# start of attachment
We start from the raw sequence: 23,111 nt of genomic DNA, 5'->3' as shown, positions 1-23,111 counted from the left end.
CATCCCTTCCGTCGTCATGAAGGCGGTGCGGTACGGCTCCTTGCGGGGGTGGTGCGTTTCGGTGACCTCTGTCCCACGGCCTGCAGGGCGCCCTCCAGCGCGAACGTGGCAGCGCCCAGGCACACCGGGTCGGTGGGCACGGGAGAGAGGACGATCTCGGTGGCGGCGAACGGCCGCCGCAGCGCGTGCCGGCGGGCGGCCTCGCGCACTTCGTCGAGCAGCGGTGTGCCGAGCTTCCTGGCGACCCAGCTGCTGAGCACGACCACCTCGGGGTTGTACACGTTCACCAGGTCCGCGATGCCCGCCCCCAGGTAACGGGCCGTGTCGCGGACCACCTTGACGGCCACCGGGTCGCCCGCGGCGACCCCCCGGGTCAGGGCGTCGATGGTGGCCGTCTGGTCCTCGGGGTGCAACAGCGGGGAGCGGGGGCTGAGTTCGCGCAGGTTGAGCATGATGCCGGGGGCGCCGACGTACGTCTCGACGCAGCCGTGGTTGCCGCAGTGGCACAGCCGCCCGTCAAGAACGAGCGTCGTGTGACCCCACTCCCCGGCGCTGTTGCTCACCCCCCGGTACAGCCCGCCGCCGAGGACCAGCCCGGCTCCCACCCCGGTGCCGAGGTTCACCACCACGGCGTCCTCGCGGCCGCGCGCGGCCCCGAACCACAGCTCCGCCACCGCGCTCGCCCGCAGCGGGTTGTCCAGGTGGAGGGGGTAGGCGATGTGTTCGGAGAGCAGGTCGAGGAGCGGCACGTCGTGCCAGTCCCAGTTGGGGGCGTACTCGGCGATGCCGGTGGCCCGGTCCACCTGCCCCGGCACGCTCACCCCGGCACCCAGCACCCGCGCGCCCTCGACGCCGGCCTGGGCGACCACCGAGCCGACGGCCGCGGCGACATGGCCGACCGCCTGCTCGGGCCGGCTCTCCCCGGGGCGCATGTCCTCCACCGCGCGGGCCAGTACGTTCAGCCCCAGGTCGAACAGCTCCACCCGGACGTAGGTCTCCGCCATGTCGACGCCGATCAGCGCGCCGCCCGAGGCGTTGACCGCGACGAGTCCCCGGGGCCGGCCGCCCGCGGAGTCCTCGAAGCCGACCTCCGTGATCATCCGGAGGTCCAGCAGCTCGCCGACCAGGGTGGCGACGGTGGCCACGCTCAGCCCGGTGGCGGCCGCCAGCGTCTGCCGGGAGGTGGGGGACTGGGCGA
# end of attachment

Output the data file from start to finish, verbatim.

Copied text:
We start from the raw sequence: 23,111 nt of genomic DNA, 5'->3' as shown, positions 1-23,111 counted from the left end.
CATCCCTTCCGTCGTCATGAAGGCGGTGCGGTACGGCTCCTTGCGGGGGTGGTGCGTTTCGGTGACCTCTGTCCCACGGCCTGCAGGGCGCCCTCCAGCGCGAACGTGGCAGCGCCCAGGCACACCGGGTCGGTGGGCACGGGAGAGAGGACGATCTCGGTGGCGGCGAACGGCCGCCGCAGCGCGTGCCGGCGGGCGGCCTCGCGCACTTCGTCGAGCAGCGGTGTGCCGAGCTTCCTGGCGACCCAGCTGCTGAGCACGACCACCTCGGGGTTGTACACGTTCACCAGGTCCGCGATGCCCGCCCCCAGGTAACGGGCCGTGTCGCGGACCACCTTGACGGCCACCGGGTCGCCCGCGGCGACCCCCCGGGTCAGGGCGTCGATGGTGGCCGTCTGGTCCTCGGGGTGCAACAGCGGGGAGCGGGGGCTGAGTTCGCGCAGGTTGAGCATGATGCCGGGGGCGCCGACGTACGTCTCGACGCAGCCGTGGTTGCCGCAGTGGCACAGCCGCCCGTCAAGAACGAGCGTCGTGTGACCCCACTCCCCGGCGCTGTTGCTCACCCCCCGGTACAGCCCGCCGCCGAGGACCAGCCCGGCTCCCACCCCGGTGCCGAGGTTCACCACCACGGCGTCCTCGCGGCCGCGCGCGGCCCCGAACCACAGCTCCGCCACCGCGCTCGCCCGCAGCGGGTTGTCCAGGTGGAGGGGGTAGGCGATGTGTTCGGAGAGCAGGTCGAGGAGCGGCACGTCGTGCCAGTCCCAGTTGGGGGCGTACTCGGCGATGCCGGTGGCCCGGTCCACCTGCCCCGGCACGCTCACCCCGGCACCCAGCACCCGCGCGCCCTCGACGCCGGCCTGGGCGACCACCGAGCCGACGGCCGCGGCGACATGGCCGACCGCCTGCTCGGGCCGGCTCTCCCCGGGGCGCATGTCCTCCACCGCGCGGGCCAGTACGTTCAGCCCCAGGTCGAACAGCTCCACCCGGACGTAGGTCTCCGCCATGTCGACGCCGATCAGCGCGCCGCCCGAGGCGTTGACCGCGACGAGTCCCCGGGGCCGGCCGCCCGCGGAGTCCTCGAAGCCGACCTCCGTGATCATCCGGAGGTCCAGCAGCTCGCCGACCAGGGTGGCGACGGTGGCCACGCTCAGCCCGGTGGCGGCCGCCAGCGTCTGCCGGGAGGTGGGGGACTGGGCGA